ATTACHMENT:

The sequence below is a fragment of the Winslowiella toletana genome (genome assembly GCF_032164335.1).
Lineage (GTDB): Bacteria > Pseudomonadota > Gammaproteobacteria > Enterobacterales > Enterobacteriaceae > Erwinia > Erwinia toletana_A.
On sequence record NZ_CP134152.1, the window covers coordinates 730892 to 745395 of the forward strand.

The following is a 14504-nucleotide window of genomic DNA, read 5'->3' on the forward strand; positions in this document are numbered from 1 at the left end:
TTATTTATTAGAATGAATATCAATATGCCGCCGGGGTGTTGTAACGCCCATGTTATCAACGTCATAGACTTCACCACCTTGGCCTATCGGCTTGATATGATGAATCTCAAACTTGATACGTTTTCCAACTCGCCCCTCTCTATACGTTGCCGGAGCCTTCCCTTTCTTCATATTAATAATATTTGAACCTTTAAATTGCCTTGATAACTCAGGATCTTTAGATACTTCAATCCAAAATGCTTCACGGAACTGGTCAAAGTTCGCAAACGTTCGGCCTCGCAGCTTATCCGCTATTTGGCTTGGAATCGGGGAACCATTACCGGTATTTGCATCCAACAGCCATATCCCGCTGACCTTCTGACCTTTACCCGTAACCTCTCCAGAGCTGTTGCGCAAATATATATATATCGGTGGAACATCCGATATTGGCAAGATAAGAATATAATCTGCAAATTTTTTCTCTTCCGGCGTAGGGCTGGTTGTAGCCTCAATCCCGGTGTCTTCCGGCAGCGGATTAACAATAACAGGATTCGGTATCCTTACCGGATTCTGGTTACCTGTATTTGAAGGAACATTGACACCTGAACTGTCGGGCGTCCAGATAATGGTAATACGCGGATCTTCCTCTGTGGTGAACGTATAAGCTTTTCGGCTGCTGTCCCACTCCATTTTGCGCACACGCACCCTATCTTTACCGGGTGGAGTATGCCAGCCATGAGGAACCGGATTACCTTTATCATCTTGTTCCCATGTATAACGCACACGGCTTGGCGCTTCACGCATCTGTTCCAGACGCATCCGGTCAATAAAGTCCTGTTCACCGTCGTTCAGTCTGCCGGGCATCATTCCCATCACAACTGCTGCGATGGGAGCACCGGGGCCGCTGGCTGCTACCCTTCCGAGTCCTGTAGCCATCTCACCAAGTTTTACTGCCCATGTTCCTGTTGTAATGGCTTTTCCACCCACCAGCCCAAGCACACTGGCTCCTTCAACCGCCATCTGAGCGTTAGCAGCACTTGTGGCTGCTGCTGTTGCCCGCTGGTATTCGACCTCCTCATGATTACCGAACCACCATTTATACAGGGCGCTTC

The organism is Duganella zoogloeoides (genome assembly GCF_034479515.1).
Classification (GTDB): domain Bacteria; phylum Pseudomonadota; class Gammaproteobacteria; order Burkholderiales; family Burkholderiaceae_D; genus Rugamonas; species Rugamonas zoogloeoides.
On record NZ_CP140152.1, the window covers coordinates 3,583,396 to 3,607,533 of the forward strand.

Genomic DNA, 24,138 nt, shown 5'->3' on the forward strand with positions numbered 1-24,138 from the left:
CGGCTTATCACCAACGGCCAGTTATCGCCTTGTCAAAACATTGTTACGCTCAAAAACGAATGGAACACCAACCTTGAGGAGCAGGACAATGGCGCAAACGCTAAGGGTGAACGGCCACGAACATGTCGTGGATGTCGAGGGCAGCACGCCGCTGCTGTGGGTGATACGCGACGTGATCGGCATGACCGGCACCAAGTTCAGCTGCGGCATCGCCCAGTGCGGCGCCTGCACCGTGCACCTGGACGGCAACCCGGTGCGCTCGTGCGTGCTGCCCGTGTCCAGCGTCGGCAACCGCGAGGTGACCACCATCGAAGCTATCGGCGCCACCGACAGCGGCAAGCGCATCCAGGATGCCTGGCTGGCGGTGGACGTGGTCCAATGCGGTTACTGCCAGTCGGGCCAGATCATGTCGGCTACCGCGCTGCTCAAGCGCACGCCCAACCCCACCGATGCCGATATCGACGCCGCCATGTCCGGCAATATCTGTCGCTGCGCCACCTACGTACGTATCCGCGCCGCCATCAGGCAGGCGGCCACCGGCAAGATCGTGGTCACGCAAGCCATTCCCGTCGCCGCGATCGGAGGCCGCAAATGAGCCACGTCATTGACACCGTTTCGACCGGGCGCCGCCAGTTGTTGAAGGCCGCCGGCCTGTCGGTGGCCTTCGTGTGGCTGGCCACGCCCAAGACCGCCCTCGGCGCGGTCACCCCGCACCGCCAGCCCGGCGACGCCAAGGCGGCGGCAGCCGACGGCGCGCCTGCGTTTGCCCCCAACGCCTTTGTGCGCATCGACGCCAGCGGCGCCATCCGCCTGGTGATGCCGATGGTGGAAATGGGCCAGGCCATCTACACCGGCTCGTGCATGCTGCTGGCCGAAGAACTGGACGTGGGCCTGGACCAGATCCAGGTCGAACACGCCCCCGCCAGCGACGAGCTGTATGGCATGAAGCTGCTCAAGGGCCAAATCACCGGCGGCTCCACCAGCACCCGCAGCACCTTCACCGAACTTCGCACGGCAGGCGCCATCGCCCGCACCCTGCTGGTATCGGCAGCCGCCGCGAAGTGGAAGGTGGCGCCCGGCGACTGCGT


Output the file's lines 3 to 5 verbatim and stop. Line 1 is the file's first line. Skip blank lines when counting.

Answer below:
On sequence record NZ_CP134152.1, the window covers coordinates 730892 to 745395 of the forward strand.

The following is a 14504-nucleotide window of genomic DNA, read 5'->3' on the forward strand; positions in this document are numbered from 1 at the left end:
TTATTTATTAGAATGAATATCAATATGCCGCCGGGGTGTTGTAACGCCCATGTTATCAACGTCATAGACTTCACCACCTTGGCCTATCGGCTTGATATGATGAATCTCAAACTTGATACGTTTTCCAACTCGCCCCTCTCTATACGTTGCCGGAGCCTTCCCTTTCTTCATATTAATAATATTTGAACCTTTAAATTGCCTTGATAACTCAGGATCTTTAGATACTTCAATCCAAAATGCTTCACGGAACTGGTCAAAGTTCGCAAACGTTCGGCCTCGCAGCTTATCCGCTATTTGGCTTGGAATCGGGGAACCATTACCGGTATTTGCATCCAACAGCCATATCCCGCTGACCTTCTGACCTTTACCCGTAACCTCTCCAGAGCTGTTGCGCAAATATATATATATCGGTGGAACATCCGATATTGGCAAGATAAGAATATAATCTGCAAATTTTTTCTCTTCCGGCGTAGGGCTGGTTGTAGCCTCAATCCCGGTGTCTTCCGGCAGCGGATTAACAATAACAGGATTCGGTATCCTTACCGGATTCTGGTTACCTGTATTTGAAGGAACATTGACACCTGAACTGTCGGGCGTCCAGATAATGGTAATACGCGGATCTTCCTCTGTGGTGAACGTATAAGCTTTTCGGCTGCTGTCCCACTCCATTTTGCGCACACGCACCCTATCTTTACCGGGTGGAGTATGCCAGCCATGAGGAACCGGATTACCTTTATCATCTTGTTCCCATGTATAACGCACACGGCTTGGCGCTTCACGCATCTGTTCCAGACGCATCCGGTCAATAAAGTCCTGTTCACCGTCGTTCAGTCTGCCGGGCATCATTCCCATCACAACTGCTGCGATGGGAGCACCGGGGCCGCTGGCTGCTACCCTTCCGAGTCCTGTAGCCATCTCACCAAGTTTTACTGCCCATGTTCCTGTTGTAATGGCTTTTCCACCCACCAGCCCAAGCACACTGGCTCCTTCAACCGCCATCTGAGCGTTAGCAGCACTTGTGGCTGCTGCTGTTGCCCGCTGGTATTCGACCTCCTCATGATTACCGAACCACCATTTATACAGGGCGCTTC